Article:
Navvie on the Line
X:1 T:Navvie on the Line M:C| L:1/8 R:Hornpipe C:James Hill B: Köhler's Violin Repository, Book One (1881, p. 48) Z:AK/Fiddler's Companion K:A (c>d)|e>(ag>)(f e>)(dc>)(B|A)cE>A c2 (3cBA|G>BE>G B2 (3BAG|A>cE>A c2 (c>d)| e>(ag>)(f e>)(dc>)(B|A)cE>A c2 (3cBA|G>AB>c d>ef>g|a2 A2A2:| |:(3cBA|G>BE>G B2 (3BAG|A>cE>A c2 (3cBA|G>BE>G B2 (3BAG|A>cE>A c2 (c>d)| e>(ag>)(f e>)(dc>)(B|A>)cEA>A c2 (3cBA|G>AB>c d>ef>g|a2A2A2:||
NAVVIE ON THE LINE. AKA - "Navvie (The)." AKA and see "Clog Hornpipe (1)," "Evans," "London Hornpipe (1)," "New London Reel (1)." English, Scottish; Clog or Hornpipe. G Major (Kennedy, Kerr): A Major (Honeyman, Martin). Standard tuning (fiddle). AAB (Kerr): AABB (Kennedy, Honeyman, Martin). The first part is similar to the first parts of "New London," "London Hornpipe (1)" and "Blue Eyes Polka." The title probably refers to a 19th century laborer on a railway or canal excavation. The melody is attributed Tyneside fiddler and composer James Hill, in Köhler's Violin Repository (Edinburgh, 1881-1885). Scottish publisher James S. Kerr printed the tune as "Evans," and versions (cognate in the first strain) can be found in Canadian repertory as "Reel de Montréal (1)" and "Reel de Vaudreuil."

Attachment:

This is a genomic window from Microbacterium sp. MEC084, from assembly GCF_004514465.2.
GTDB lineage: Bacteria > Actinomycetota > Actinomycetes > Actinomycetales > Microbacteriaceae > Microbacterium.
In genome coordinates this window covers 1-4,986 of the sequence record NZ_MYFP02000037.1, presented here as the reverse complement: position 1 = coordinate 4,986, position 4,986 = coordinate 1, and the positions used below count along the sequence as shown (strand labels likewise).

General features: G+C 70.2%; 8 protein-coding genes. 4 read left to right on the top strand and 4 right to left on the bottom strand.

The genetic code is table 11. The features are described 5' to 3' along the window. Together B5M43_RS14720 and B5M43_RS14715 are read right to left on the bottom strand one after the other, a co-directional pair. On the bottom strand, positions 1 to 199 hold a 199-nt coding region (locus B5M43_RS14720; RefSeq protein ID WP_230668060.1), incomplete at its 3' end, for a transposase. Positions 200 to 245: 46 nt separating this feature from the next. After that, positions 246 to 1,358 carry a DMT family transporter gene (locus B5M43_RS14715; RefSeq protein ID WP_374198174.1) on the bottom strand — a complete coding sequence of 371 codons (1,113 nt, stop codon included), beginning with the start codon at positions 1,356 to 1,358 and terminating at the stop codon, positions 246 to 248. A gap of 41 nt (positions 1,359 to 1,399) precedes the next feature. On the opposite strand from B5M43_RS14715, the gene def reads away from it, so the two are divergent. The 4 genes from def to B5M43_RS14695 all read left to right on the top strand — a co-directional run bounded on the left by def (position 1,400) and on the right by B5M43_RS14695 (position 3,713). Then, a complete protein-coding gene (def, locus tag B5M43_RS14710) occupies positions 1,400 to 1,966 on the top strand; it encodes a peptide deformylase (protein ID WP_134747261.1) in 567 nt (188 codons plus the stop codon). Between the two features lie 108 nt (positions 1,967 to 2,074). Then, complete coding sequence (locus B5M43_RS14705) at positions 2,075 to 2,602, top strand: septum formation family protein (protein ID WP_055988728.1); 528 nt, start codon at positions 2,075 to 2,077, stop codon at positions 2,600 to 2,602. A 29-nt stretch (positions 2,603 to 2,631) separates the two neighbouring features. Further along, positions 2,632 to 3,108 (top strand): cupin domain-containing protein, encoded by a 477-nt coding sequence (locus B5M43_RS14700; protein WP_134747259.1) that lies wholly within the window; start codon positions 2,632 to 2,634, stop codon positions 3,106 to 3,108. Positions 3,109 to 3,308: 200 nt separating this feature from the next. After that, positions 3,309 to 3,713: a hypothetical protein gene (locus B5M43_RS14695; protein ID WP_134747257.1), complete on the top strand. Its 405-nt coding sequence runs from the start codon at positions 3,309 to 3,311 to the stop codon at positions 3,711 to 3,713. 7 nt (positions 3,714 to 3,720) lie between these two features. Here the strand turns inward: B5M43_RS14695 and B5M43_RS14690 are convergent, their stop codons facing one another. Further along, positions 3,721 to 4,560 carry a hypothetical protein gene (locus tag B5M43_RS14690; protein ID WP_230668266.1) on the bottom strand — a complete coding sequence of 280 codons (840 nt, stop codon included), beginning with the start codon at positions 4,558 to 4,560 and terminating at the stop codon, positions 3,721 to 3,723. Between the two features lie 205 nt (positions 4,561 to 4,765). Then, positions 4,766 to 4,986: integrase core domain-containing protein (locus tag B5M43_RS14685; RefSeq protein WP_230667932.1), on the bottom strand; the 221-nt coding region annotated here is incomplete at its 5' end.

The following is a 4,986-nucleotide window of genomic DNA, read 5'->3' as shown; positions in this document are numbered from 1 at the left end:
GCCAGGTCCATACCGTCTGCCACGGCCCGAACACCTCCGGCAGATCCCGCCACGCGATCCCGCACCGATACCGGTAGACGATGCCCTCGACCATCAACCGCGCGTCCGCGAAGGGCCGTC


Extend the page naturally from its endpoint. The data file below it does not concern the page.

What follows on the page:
See also the related American tune "Old Blind Sow She Stole the Middlins." See "Navvy on the Line" for the unrelated Irish reel as recorded by the Bothy Band, although the title was a mistake for "Navvy on the Shore (1)."